Premier League: ‘Plan Will Drive Fans To Illegal Streams’

"It is going to drive people towards piracy,"

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Broadcasting Premier League matches on a pay-per-view basis will lead to fans watching on illegal streams, says a football finance expert Kieran Maguire.
Premier League pay-per-view plan will 'drive fans towards illegal streams'. Picture Courtesy Of BBC.

Broadcasting Premier League matches on a pay-per-view basis will lead to fans watching on illegal streams, says a football finance expert Kieran Maguire.

The Premier League clubs see the “interim solution” as a way for people to still watch their teams, but some fans have criticised the £14.95 charge.

“It is going to drive people towards piracy,” said Kieran Maguire.

Speaking to BBC Radio 5 Live, the Price Of Football author described the Premier League’s pricing scheme as a “public relations disaster”, adding: “It discriminates against the clubs that don’t tend to be on Sky Sports or BT that often.”

Spectators have been unable to attend Premier League games since football was halted in March because of the coronavirus pandemic.

When the 2019-20 top-flight season resumed in June, the remaining 92 matches were shown live via the Premier League’s broadcast partners, and that has been the case so far this term.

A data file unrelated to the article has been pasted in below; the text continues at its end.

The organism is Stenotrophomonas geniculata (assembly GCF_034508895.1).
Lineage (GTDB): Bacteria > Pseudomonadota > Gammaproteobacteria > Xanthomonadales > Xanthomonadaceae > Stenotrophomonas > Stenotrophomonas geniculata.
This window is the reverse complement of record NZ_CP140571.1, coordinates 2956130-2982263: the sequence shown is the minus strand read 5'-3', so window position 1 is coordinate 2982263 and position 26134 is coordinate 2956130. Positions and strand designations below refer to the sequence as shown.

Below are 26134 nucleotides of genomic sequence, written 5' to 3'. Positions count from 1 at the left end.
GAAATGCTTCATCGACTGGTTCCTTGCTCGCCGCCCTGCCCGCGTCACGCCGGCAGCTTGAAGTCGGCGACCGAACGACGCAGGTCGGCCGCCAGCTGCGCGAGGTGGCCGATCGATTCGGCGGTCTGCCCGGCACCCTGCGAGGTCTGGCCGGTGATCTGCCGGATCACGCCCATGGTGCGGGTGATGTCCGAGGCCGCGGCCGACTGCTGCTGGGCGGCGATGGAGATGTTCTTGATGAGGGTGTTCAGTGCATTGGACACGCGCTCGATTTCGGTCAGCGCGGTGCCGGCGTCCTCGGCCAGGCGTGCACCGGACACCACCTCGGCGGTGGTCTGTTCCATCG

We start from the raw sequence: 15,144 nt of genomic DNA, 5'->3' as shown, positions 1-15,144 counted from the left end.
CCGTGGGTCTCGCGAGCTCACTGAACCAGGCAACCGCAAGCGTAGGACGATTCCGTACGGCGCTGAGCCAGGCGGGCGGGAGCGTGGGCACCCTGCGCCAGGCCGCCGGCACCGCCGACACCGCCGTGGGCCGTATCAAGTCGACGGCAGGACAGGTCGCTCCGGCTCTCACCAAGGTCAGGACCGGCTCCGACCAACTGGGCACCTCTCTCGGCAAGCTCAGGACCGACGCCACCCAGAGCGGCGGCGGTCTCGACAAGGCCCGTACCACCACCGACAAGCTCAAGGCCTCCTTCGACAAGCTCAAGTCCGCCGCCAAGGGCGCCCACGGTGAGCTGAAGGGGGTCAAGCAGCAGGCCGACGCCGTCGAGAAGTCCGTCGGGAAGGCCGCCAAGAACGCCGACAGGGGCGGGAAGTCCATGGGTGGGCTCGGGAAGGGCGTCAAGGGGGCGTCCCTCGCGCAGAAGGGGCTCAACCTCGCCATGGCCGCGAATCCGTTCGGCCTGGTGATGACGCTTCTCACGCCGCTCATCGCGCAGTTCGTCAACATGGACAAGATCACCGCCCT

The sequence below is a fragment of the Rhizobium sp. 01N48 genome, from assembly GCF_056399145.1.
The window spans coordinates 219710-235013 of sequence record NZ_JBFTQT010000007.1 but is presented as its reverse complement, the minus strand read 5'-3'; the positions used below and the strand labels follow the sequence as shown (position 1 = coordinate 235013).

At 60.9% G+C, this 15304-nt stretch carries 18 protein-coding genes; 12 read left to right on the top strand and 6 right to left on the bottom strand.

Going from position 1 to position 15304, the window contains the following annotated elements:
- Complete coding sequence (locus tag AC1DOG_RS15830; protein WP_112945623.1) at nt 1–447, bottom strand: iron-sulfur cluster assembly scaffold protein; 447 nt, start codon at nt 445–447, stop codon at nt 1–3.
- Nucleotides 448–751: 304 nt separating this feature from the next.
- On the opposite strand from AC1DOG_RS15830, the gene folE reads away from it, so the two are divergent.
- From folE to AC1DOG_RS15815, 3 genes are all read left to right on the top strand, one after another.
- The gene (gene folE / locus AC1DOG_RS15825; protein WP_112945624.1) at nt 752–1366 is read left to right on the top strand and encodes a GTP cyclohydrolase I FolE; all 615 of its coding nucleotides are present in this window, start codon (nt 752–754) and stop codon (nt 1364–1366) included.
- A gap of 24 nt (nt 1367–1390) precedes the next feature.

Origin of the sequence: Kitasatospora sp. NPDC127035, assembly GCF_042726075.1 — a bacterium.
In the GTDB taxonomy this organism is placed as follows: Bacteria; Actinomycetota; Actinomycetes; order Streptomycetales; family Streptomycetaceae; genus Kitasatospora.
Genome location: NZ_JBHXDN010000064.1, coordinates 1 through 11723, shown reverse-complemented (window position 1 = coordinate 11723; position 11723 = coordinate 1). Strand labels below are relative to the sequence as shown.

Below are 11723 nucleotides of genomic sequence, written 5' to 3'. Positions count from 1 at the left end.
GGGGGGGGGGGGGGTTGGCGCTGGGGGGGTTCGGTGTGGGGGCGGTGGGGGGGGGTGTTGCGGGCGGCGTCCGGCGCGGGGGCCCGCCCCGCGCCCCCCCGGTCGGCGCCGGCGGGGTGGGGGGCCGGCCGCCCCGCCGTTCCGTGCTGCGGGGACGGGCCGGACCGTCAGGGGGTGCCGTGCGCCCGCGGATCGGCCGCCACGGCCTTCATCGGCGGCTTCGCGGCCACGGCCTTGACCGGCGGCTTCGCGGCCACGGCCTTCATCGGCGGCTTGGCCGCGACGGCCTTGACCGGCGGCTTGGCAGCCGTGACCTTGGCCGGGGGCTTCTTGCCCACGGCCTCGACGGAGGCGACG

Some fans have criticised the planned price – a similar scheme for English Football League clubs costs £10 per game, others are already paying subscription fees to BT Sport and Sky Sports, and season ticket holders at some clubs are paying for tickets despite not being allowed into the stadiums.

“The Premier League’s argument, which is EFL clubs are charging £10 so we should be charging more because we have more cameras, is also flawed,” said Maguire.

“The cameras were already going to be there because the matches would have been shown on Match of the Day anyway, so the set-up costs would be minimal.”

Top-flight clubs voted 19-1 in favour of the pay-per-view scheme on Friday – with Leicester City the only one to vote against it – but Maguire says it “goes against the grain” of government advice.

“Families and friends are going to gather together, which completely goes against what we are trying to achieve by discouraging people from going into other people’s houses,” he added.

“If they got the pricing right it might have been fine, but nobody actually knows what is happening with the money.”

“Is it going into a central pot? Is it being used to bail out lower league clubs? Or is it going to be kept by the individual clubs who are playing these particular matches?”

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“It all seems to be a bit ill-thought through.”

The Premier League would not comment on the issue of piracy. However, last month it announced it had obtained “enhanced” powers to shut down illegal streaming services, known as a “Super Block”.

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